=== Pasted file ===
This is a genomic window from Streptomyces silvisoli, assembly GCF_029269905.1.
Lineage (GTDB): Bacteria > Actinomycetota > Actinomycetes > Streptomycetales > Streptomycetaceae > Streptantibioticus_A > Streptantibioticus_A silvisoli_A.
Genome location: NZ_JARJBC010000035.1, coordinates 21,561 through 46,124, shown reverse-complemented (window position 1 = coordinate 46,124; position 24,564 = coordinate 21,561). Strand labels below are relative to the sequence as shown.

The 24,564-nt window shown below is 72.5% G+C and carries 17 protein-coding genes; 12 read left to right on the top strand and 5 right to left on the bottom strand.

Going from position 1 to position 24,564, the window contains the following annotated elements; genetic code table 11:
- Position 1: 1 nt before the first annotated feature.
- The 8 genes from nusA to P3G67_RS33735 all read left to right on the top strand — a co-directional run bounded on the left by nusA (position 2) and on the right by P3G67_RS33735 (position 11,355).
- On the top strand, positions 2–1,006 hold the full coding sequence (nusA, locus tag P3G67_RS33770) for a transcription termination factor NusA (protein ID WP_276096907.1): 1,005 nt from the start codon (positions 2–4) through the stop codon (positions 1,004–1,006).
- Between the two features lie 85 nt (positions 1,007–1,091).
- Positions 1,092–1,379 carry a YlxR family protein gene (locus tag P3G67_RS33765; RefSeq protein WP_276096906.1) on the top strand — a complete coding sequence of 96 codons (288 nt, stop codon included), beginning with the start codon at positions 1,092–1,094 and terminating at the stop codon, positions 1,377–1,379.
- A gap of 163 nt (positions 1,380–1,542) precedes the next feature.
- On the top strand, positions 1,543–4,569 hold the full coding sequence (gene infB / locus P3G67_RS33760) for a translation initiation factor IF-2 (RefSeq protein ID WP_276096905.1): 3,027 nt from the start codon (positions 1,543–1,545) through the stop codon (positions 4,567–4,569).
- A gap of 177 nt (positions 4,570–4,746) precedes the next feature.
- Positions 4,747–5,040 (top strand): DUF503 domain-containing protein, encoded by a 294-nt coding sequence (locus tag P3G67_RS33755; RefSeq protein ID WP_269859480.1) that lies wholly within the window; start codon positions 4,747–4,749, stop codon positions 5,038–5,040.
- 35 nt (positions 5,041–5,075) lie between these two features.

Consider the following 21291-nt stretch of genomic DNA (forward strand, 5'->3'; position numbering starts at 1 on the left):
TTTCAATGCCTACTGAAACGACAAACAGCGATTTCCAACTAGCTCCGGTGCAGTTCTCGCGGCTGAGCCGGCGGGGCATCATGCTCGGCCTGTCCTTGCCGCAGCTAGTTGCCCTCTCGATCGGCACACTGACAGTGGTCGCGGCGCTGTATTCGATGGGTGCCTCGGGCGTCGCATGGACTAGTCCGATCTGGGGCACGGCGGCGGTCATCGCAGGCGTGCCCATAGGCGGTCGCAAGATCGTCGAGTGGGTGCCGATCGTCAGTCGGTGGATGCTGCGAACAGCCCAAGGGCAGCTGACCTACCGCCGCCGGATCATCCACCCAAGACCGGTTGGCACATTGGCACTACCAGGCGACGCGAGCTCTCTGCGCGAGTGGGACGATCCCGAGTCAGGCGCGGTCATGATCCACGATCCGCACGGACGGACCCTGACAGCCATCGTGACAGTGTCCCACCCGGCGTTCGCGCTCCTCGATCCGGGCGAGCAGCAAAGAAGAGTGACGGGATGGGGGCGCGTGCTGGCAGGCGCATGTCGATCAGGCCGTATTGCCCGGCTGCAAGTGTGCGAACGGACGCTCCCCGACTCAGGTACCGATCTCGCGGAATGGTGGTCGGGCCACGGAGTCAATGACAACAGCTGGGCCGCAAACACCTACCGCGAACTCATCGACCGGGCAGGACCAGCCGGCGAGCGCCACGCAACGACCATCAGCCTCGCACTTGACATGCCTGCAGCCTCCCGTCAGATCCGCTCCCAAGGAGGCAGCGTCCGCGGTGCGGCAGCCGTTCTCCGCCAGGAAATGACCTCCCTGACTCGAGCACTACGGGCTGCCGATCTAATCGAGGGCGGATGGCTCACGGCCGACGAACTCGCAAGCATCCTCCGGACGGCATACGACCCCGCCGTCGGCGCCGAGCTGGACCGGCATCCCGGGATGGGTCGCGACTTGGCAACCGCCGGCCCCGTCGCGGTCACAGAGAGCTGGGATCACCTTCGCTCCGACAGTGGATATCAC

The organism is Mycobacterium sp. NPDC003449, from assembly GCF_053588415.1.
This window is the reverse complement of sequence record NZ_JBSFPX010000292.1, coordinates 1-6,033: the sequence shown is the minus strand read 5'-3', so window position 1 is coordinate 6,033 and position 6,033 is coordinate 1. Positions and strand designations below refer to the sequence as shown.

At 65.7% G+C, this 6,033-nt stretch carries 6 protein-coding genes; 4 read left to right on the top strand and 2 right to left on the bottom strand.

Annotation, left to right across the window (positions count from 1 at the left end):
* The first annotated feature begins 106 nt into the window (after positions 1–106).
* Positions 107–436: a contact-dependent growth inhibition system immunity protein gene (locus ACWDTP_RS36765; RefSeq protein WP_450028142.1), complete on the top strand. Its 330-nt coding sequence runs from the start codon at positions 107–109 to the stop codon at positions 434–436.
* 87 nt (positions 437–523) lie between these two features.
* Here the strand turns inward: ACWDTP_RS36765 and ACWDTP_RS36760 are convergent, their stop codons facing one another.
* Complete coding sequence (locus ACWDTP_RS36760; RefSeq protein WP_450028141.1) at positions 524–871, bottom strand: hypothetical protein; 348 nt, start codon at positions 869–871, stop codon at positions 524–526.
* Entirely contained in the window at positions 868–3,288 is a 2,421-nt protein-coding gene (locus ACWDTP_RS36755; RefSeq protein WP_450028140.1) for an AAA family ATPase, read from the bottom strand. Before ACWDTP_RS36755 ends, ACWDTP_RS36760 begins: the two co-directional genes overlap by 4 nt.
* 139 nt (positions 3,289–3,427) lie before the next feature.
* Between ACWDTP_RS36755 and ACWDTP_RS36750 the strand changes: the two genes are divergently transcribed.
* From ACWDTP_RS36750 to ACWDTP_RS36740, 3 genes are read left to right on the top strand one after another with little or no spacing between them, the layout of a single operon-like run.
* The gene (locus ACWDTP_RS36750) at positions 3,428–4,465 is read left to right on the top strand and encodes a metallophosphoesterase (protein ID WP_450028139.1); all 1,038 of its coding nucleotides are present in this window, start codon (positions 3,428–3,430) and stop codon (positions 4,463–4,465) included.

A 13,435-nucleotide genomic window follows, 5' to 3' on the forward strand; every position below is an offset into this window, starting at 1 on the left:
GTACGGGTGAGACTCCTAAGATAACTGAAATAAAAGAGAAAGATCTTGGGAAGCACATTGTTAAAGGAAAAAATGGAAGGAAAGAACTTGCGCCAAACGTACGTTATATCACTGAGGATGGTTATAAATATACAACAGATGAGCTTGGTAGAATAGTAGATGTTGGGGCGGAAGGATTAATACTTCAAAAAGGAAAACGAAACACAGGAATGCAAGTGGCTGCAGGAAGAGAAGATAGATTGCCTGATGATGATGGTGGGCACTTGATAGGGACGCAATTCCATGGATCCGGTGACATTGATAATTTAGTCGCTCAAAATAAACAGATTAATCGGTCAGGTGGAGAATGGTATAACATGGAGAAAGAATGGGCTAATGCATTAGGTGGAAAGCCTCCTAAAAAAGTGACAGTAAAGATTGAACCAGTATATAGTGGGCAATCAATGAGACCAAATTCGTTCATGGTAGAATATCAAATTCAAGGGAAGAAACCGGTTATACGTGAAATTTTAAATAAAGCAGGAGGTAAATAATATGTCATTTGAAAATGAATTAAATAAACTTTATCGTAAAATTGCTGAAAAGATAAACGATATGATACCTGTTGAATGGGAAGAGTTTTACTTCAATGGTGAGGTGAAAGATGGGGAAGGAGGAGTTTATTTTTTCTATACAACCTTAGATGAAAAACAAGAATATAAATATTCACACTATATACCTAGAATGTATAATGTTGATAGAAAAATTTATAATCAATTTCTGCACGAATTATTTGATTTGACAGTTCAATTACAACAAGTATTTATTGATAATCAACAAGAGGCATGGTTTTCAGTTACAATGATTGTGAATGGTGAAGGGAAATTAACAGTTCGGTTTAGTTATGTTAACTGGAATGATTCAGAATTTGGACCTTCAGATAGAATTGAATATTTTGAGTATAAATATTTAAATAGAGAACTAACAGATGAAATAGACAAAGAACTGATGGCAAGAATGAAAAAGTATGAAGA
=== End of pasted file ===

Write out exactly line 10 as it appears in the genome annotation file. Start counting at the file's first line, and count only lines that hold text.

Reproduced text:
- Positions 1,092–1,379 carry a YlxR family protein gene (locus tag P3G67_RS33765; RefSeq protein WP_276096906.1) on the top strand — a complete coding sequence of 96 codons (288 nt, stop codon included), beginning with the start codon at positions 1,092–1,094 and terminating at the stop codon, positions 1,377–1,379.